At what point to greys usually grey out?
I'm sure its different for every horse, but usually, when do horses stop the greying out process? If you have a grey, when did they start to stop?
- Anonymous9 years agoFavorite Answer
What do you mean, stop? Become completely white and lose the "gray" in their hair coats? It's normally between the ages of five and seven, I've seen dapple grays go as old as twelve though so sometimes it's anyone's guess. It depends on genes, diet, turnout, climate, blanketing... lots of things.
You asked the question about the fleabitten grey earlier right? I think that fleabitten greys can go much longer than the typical dapple grey, I'm not even completely sure that fleabitten horses white out like typical greys.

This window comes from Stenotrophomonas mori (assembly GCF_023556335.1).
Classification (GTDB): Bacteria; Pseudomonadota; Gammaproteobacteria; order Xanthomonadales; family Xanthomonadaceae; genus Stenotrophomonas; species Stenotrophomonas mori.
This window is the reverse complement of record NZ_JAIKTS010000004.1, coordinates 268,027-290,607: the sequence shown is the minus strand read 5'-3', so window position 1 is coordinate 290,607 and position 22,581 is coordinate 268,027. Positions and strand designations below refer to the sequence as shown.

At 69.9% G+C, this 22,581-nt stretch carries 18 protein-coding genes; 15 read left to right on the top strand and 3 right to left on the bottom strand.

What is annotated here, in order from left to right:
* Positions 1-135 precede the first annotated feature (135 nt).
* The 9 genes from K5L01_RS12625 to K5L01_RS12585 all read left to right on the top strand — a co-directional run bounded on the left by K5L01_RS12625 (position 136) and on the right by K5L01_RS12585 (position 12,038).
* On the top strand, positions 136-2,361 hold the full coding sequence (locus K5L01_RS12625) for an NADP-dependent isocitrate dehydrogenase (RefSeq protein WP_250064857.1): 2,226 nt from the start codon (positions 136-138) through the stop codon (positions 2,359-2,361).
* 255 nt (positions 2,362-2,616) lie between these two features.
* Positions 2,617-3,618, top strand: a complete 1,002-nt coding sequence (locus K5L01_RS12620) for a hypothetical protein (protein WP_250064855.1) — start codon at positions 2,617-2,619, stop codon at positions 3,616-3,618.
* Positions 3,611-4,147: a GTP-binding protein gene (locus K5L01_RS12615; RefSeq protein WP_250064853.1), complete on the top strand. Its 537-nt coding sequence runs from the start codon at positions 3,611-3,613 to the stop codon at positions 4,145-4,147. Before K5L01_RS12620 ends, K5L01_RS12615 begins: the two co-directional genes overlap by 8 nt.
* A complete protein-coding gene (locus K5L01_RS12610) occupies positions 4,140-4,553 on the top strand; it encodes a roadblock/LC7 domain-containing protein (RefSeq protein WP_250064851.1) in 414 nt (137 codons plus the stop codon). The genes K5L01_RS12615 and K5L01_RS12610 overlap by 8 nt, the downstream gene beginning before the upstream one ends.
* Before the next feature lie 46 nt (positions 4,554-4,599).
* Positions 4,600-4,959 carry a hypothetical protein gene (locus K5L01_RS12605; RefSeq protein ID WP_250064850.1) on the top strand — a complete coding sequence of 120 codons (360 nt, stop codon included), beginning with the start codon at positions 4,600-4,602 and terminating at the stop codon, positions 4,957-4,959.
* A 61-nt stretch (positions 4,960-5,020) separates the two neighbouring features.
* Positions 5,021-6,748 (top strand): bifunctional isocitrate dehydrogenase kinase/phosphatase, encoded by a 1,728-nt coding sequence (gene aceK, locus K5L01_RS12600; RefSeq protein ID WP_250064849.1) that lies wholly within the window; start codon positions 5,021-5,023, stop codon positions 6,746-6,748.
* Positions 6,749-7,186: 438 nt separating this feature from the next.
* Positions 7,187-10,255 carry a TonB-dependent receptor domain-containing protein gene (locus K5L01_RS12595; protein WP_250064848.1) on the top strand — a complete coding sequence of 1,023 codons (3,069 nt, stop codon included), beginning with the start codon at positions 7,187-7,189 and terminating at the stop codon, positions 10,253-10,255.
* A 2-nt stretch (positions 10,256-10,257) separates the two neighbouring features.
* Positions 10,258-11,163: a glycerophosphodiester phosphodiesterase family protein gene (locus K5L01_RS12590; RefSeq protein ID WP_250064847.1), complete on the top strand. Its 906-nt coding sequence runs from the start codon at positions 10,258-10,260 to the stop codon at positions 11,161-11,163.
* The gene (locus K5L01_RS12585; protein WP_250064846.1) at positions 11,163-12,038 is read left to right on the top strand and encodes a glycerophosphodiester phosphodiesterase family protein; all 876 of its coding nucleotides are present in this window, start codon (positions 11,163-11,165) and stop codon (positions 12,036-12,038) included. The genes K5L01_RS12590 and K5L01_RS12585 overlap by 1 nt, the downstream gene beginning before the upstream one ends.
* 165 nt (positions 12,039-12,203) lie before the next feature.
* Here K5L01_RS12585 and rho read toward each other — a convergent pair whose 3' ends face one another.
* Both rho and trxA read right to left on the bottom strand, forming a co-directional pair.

ETA: Mk I had to Google.
"Most horses who become flea-bitten grays still go through a brief period when they are pure white."
"The flea-bitten pattern comes about because of somatic loss of the duplication that causes Greying with age, enabling normal pigmentation to be reestablished."
So a fleabitten should technically remain fleabitten throughout their years.
- .Lv 79 years ago
I've known steel greys turn flea bitten by age 4, and others who are still steel grey well into their teens. There is no standard, or average. Unless you know how the parent/s greyed...